The Model

This is all about this post will be: The Model. As mentioned above, the model does nothing else but data management. It does not depend of the controller or the view.

There are a lot of Perl modules to handle the data. I use Dancer::Plugin::Database which use DBI::db module, however there are others modules such as Rose::DB and Dancer::Plugin::DBIC which use DBIx::Class. I'll provide an example with Dancer::Plugin::Database and Dancer::Plugin::DBIC.


I use Dancer::Plugin::Database for projects that do not require a complex database design. It handle the connection to the database and it support many database managers such as SQLite, MySQL, PostgresSQL, Oracle, etc... For development I use SQLite and it is the one I'll use in this post but you may consider MySQL or PostgresSQL.

First you have to do is to install the Dancer::Plugin::Database module executing this line and update the Modfile with same line. Also, make sure you have installed the module for the database manager you will use, in this case is SQLite
Configure the connection to the DB. Open environments/development.yml to add these lines to the end:
Remember to use space instead of tab in any YAML (.yml) file, Dancer will complain if you use tabs.

Create the directory db, where all the databases will be (just like Rails). Create the db/migrations directory to have the following SQL files to create the tables.

db/migration/001_up_teams.sql will be used to create the teams:
.. and db/migration/001_down_teams.sql to eliminate them:
Same for the Users, use db/migration/002_up_users.sql to create the users:
.. and db/migration/002_down_users.sql to eliminate them:
Now, lets apply those migrations:
sqlite3 db/development.sqlite < db/migrations/001_up_teams.sql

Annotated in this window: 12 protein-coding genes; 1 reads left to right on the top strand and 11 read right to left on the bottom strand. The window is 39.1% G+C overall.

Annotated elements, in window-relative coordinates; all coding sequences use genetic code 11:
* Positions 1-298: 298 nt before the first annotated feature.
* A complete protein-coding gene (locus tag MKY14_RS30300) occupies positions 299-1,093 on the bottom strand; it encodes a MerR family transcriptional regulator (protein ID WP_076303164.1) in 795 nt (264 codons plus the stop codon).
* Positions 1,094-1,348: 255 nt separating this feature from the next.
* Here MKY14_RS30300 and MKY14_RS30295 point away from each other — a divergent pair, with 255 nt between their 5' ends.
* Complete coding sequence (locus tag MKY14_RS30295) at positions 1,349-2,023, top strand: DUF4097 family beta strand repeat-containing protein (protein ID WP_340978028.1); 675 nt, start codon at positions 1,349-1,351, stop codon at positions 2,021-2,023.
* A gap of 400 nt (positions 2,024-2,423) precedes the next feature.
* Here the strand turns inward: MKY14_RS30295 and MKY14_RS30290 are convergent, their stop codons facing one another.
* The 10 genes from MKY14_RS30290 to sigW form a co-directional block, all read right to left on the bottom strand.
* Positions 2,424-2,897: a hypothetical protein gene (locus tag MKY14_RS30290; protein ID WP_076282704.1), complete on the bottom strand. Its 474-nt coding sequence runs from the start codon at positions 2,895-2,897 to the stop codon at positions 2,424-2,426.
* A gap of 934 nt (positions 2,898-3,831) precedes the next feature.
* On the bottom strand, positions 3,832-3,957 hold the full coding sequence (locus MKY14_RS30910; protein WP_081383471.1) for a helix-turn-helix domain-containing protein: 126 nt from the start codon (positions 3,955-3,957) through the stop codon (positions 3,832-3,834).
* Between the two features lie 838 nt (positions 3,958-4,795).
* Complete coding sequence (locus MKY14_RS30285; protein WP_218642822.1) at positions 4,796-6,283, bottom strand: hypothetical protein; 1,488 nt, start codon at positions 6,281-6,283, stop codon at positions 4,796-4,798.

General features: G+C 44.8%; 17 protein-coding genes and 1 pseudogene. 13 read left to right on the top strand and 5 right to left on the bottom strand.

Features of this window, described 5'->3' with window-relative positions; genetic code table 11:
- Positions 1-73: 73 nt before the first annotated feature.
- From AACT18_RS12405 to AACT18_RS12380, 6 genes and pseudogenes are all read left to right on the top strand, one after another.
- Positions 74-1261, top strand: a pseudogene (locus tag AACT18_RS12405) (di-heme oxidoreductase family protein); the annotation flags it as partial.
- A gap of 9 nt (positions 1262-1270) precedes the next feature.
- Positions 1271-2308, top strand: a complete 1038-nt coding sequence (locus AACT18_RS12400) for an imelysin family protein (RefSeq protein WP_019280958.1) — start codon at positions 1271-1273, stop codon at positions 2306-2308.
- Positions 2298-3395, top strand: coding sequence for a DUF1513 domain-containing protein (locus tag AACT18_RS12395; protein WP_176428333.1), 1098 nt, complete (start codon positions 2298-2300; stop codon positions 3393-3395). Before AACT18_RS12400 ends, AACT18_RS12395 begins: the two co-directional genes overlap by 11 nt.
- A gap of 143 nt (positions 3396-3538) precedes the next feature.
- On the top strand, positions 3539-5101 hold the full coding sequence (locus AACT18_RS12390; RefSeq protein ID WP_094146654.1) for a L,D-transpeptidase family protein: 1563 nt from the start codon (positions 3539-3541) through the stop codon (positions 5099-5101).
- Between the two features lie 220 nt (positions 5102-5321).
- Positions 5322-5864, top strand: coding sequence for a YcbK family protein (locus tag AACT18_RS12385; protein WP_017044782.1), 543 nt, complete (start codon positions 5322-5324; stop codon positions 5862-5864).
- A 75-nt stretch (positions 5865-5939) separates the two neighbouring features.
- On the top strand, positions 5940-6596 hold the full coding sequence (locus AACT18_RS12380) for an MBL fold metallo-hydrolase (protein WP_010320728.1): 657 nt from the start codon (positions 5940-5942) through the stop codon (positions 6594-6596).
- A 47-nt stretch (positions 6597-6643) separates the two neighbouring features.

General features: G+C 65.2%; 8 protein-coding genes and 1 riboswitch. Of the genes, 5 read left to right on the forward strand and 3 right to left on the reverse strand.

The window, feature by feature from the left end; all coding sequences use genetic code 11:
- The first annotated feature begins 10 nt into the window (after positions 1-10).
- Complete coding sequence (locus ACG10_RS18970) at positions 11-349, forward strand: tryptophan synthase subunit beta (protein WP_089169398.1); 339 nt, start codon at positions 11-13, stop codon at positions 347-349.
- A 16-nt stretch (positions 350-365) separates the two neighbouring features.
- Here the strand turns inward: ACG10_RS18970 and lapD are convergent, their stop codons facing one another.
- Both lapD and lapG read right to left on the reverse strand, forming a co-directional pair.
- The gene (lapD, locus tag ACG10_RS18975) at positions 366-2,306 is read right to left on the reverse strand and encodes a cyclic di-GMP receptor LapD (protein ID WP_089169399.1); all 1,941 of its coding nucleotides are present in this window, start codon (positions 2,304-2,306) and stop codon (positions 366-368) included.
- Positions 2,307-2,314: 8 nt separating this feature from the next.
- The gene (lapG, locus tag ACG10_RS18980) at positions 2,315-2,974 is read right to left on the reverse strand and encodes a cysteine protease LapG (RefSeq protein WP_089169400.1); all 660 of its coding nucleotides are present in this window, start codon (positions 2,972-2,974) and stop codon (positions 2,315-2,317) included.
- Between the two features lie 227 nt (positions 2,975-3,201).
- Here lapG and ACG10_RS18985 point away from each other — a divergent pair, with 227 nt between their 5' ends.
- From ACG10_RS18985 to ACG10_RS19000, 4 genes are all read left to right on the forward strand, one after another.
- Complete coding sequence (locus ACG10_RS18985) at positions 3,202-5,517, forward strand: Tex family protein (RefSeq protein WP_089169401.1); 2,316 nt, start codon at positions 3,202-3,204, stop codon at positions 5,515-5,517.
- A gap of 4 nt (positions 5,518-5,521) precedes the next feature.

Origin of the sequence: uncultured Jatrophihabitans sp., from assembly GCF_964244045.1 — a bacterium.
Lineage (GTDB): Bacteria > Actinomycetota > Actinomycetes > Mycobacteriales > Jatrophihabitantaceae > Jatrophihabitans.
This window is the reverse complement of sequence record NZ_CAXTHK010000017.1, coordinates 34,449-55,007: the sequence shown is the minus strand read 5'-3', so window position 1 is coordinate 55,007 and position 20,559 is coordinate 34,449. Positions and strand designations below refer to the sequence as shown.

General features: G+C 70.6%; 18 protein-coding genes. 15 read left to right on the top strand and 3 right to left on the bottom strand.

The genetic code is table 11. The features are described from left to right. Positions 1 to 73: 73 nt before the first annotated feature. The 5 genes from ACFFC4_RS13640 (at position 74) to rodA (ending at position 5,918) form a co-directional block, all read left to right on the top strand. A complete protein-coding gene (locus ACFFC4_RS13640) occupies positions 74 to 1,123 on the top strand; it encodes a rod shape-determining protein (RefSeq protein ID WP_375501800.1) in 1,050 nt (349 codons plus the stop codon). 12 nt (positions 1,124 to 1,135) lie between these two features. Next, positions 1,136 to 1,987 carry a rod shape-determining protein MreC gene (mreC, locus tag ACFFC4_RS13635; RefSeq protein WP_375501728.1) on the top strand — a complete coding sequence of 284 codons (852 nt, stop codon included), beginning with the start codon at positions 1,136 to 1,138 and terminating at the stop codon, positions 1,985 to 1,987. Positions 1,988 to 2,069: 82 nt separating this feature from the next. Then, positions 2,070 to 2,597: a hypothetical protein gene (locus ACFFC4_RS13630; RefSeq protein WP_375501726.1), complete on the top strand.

sqlite3 db/development.sqlite < db/migrations/002_up_users.sql
If something goes wrong you can always rollback with:
sqlite3 db/development.sqlite < db/migrations/002_down_users.sql 
sqlite3 db/development.sqlite < db/migrations/001_down_teams.sql 
IMPORTANT: For every statement you do in the UP sql file, you have to undo it in the DOWN sql file and in the opposite order.

In order to test your application you need to fill the database with some data. We can do that with a seeder sql file. Create the db/development.seed.sql file with this:
Confirm the database content with:
$ sqlite3 development.sqlite "SELECT * FROM Users;"
1|Johandry|Amador|johandry@company.com|1|2013-12-22 07:10:30
2|John|Smith|johnsmith@company.com|2|2013-12-22 07:10:30
3|Juan|Smith|juansmith@company.com|2|2013-12-22 07:10:30
$ sqlite3 development.sqlite "SELECT * FROM Teams;"
1|App Admin|app_admin@company.com|2013-12-22 07:09:47
2|Finance|finance@company.com|2013-12-22 07:09:47
In case you want to confirm the same from the application, create this temporal route in the lib/myapplication.pm file:
And the template views/testdb.tt with this:
IMPORTANT: You need to switch from Template::Simple to Template::Toolkit. I'll not explain this change here but basically you need to uncomment the template_toolkit lines and comment the template simple line in config.yml.

In a next post I'll write about Dancer::Plugin::DBIC but now you have at least one model to dance with.

Friday, December 13, 2013

Preparing the dance floor

I think the Dancer tutorial is very good explaining how to install Dancer and start your first application. However there are a few things that are not there - and should not be there either - but may be important to have in every Dancer project. Let's start up an application from scratch.

I have tested this in Linux (CentOS and Ubuntu), Mac OS (OS X Mavericks) and Cygwin on Windows but I have not tested it in Windows directly. If you have, please, share your comments about it.

Install cpanminus and update your Perl modules.

cpanminus (cpanm) is much user friendly than cpan, I really recommend to install it and also other cpanm helpers such as cpan-outdated and cpan-listchanges.